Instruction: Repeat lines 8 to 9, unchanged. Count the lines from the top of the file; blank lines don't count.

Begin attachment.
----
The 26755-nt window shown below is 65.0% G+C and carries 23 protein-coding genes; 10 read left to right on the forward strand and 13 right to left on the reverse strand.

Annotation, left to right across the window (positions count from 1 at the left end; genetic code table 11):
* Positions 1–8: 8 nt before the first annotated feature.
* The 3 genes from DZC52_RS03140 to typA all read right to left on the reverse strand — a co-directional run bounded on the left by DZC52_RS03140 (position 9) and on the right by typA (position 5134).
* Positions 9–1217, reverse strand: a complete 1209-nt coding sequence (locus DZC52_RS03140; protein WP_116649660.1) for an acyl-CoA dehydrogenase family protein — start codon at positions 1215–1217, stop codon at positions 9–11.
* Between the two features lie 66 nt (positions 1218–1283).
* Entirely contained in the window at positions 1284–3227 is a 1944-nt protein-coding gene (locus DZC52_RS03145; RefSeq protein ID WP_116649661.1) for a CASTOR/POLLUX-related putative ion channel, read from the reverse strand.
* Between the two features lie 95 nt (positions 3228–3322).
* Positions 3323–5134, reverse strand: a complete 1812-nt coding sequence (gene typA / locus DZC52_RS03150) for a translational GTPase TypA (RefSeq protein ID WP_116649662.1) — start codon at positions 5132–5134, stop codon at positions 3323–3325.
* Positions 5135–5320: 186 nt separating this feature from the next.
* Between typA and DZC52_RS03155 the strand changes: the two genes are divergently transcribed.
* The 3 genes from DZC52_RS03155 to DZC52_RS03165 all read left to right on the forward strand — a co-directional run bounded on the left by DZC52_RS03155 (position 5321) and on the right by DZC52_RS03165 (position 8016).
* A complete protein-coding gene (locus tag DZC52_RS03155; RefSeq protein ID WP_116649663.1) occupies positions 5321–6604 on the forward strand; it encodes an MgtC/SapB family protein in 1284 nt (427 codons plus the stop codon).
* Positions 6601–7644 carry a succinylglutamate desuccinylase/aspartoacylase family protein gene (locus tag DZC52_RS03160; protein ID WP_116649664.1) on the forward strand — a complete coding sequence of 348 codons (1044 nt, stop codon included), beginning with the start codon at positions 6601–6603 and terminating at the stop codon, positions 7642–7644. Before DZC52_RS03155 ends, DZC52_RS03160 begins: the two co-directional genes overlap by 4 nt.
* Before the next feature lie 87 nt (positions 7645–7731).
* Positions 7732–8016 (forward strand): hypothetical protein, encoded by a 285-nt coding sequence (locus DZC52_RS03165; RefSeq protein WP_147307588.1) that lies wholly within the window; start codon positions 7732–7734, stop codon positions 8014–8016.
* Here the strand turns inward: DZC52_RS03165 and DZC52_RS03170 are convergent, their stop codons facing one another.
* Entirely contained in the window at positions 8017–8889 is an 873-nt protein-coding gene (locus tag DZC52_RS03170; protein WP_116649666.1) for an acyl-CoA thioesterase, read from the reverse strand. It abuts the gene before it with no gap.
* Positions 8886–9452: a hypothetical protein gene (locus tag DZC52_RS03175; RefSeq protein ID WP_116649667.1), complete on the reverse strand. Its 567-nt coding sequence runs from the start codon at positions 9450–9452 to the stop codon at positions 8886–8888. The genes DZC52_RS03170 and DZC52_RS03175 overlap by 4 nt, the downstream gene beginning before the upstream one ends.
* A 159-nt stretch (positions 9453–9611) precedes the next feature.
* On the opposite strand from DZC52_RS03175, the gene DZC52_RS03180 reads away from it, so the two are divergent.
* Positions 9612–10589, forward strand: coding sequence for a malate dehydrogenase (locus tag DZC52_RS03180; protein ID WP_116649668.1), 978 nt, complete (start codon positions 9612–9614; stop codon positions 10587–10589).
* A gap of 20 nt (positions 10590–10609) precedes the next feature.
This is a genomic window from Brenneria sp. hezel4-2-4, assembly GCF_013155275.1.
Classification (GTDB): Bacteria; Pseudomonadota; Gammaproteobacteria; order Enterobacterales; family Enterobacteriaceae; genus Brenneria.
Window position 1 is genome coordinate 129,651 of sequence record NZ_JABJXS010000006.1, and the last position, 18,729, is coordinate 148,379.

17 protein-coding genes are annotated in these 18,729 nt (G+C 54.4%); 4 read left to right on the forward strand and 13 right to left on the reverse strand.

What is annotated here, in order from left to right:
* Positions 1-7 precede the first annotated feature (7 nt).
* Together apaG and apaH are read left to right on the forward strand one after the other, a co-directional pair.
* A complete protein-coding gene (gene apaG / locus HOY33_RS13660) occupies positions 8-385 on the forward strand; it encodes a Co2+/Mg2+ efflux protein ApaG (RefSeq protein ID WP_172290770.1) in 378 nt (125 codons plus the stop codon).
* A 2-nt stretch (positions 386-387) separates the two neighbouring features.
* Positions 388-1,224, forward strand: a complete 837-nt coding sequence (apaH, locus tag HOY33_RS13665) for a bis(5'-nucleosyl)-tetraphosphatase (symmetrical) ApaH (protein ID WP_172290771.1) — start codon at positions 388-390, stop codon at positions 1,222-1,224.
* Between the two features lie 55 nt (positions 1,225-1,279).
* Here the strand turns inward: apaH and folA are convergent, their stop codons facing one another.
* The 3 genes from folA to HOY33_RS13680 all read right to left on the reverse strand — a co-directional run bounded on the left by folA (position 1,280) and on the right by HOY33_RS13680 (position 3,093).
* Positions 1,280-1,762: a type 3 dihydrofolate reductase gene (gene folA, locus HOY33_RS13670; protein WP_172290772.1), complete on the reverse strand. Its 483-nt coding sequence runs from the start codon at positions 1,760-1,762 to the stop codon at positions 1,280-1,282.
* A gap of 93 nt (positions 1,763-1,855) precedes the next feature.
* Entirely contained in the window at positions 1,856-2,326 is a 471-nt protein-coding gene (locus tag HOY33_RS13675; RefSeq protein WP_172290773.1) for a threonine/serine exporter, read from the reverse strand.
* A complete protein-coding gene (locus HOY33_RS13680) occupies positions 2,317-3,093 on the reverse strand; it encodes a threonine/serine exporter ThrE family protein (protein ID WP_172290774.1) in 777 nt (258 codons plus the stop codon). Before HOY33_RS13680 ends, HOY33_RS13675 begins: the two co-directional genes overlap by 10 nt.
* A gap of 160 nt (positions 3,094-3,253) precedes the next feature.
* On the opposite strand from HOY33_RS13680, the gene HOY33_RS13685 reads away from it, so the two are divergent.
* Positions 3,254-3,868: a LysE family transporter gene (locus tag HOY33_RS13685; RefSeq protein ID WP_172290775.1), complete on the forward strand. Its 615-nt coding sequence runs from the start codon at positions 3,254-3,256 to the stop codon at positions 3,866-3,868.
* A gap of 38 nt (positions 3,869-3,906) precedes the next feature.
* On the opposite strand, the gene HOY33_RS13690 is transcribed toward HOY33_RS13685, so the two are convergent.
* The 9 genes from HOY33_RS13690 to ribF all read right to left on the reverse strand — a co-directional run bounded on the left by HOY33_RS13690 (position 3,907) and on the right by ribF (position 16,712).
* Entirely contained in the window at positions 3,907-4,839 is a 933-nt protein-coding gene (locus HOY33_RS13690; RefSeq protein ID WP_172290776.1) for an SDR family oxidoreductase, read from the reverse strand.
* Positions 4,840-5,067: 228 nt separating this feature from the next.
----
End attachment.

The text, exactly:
* Between the two features lie 95 nt (positions 3228–3322).
* Positions 3323–5134, reverse strand: a complete 1812-nt coding sequence (gene typA / locus DZC52_RS03150) for a translational GTPase TypA (RefSeq protein ID WP_116649662.1) — start codon at positions 5132–5134, stop codon at positions 3323–3325.